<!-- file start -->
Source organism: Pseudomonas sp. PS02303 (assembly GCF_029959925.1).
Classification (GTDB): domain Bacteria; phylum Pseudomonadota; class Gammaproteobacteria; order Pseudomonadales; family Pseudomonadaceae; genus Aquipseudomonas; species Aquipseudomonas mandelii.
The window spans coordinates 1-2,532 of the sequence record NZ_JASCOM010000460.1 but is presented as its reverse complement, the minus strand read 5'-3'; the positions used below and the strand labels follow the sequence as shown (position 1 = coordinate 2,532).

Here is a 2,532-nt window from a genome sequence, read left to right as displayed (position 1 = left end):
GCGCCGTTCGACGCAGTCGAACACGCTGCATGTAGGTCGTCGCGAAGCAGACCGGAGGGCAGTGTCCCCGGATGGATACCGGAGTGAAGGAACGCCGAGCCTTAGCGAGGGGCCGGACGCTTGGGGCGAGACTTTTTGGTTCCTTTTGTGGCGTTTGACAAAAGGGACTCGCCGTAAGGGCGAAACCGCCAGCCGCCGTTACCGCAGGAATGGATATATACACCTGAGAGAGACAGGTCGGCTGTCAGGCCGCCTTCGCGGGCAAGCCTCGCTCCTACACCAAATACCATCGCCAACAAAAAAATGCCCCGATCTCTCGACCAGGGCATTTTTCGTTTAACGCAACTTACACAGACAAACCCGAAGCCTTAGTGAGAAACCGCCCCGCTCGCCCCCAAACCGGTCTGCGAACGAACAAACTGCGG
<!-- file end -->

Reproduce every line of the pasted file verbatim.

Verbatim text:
Source organism: Pseudomonas sp. PS02303 (assembly GCF_029959925.1).
Classification (GTDB): domain Bacteria; phylum Pseudomonadota; class Gammaproteobacteria; order Pseudomonadales; family Pseudomonadaceae; genus Aquipseudomonas; species Aquipseudomonas mandelii.
The window spans coordinates 1-2,532 of the sequence record NZ_JASCOM010000460.1 but is presented as its reverse complement, the minus strand read 5'-3'; the positions used below and the strand labels follow the sequence as shown (position 1 = coordinate 2,532).

Here is a 2,532-nt window from a genome sequence, read left to right as displayed (position 1 = left end):
GCGCCGTTCGACGCAGTCGAACACGCTGCATGTAGGTCGTCGCGAAGCAGACCGGAGGGCAGTGTCCCCGGATGGATACCGGAGTGAAGGAACGCCGAGCCTTAGCGAGGGGCCGGACGCTTGGGGCGAGACTTTTTGGTTCCTTTTGTGGCGTTTGACAAAAGGGACTCGCCGTAAGGGCGAAACCGCCAGCCGCCGTTACCGCAGGAATGGATATATACACCTGAGAGAGACAGGTCGGCTGTCAGGCCGCCTTCGCGGGCAAGCCTCGCTCCTACACCAAATACCATCGCCAACAAAAAAATGCCCCGATCTCTCGACCAGGGCATTTTTCGTTTAACGCAACTTACACAGACAAACCCGAAGCCTTAGTGAGAAACCGCCCCGCTCGCCCCCAAACCGGTCTGCGAACGAACAAACTGCGG